Examining the impact of a brief cognitive-behavioral intervention on anxiety sensitivity: Preliminary findings / Jokić-Begić, Nataša ; Markanović, Dragana ; Lauri Korajlija, Anita ; Jurin, Tanja. - 307-307 str.
Introduction: Anxiety sensitivity (AS) is the fear of anxiety and anxiety-related sensations, based on the belief that such sensations will lead to harmful somatic, psychological, or social consequences. Elevated levels of AS have been considered as a cognitive risk factor for the development and maintenance of various forms of psychopathology, particularly anxiety disorders. As some research suggest that AS mostly arises from a variety of learning experiences that result in acquisition of beliefs about potentially aversive effects of anxiety symptoms, targeting AS may be critical for the prevention and treatment of many psychological disorders. The aim of our study, which is in progress, is to examine the effectiveness of a brief cognitive-behavioral intervention designed to reduce AS and to prospectively evaluate the effects of this intervention on the incidence of various psychological problems during a 12-month follow-up period. The findings of a preliminary research, as a part of this broader study, will be presented. Method: A total of 45 high AS subjects were assigned to one of 3 experimental conditions: a brief cognitive-behavioral intervention aimed at decreasing AS, an education on health control condition, and no-treatment control condition. Each intervention was delivered via computer and was completed in a single session of approximately 45 minutes. Several self-report (Anxiety Sensitivity Index, State-Trait Anxiety Inventory, Self-Assessment Manikin, Clinical Outcomes in Routine Evaluation – Outcome Measure) as well as behavioral measures were administered both at pre- and posttreatment. At posttretament, a semistructured interview on participants' experiences and reflections about intervention was also conducted. Results and discussion: We compared the results within and between groups and conducted a qualitative analysis of experiences of participants. Our preliminary findings are promising, indicating the effectiveness of a brief cognitive-behavioral intervention in the reduction of AS. The practical implications of these findings will be discussed.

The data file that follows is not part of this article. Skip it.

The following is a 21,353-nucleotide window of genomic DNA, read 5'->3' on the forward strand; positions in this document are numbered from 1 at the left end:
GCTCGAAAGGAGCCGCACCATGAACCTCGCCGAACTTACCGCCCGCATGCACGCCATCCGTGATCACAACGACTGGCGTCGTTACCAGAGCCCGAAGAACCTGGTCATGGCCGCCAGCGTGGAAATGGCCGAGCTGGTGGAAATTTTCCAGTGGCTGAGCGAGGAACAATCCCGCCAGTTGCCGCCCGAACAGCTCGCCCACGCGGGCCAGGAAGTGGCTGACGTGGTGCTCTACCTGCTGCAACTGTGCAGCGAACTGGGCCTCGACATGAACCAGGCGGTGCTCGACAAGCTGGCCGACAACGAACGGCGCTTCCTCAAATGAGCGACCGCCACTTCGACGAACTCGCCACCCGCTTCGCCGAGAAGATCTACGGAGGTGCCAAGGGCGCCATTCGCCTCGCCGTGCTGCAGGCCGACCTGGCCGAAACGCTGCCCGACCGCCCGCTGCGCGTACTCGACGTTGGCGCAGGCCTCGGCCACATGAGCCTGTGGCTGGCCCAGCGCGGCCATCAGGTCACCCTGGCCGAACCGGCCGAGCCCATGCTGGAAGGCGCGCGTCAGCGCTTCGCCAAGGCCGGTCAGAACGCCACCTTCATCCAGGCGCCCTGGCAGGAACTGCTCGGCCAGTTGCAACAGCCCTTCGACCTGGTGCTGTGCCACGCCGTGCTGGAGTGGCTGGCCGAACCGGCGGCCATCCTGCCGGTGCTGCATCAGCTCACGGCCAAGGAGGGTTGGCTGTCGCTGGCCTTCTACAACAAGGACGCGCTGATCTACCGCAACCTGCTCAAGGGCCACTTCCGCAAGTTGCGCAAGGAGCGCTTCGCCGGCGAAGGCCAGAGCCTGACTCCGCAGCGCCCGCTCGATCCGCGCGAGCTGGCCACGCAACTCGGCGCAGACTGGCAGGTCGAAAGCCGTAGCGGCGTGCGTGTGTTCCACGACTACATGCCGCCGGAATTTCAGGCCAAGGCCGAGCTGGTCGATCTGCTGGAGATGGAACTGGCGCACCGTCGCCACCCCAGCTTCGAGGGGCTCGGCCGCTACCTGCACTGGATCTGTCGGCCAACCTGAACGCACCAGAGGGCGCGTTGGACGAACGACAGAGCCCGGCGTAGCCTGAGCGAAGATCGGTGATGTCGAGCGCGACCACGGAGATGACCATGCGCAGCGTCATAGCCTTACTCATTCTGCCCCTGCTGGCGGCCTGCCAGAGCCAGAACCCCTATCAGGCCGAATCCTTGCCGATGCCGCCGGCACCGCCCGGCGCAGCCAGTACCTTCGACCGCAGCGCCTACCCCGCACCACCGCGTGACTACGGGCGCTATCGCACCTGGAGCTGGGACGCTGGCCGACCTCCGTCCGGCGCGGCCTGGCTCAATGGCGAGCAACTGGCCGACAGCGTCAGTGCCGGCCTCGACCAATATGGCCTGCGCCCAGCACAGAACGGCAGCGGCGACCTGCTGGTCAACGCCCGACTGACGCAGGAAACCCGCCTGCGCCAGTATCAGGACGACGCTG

Markanović, Dragana ; Lauri Korajlija, Anita ; Jurin, Tanja ;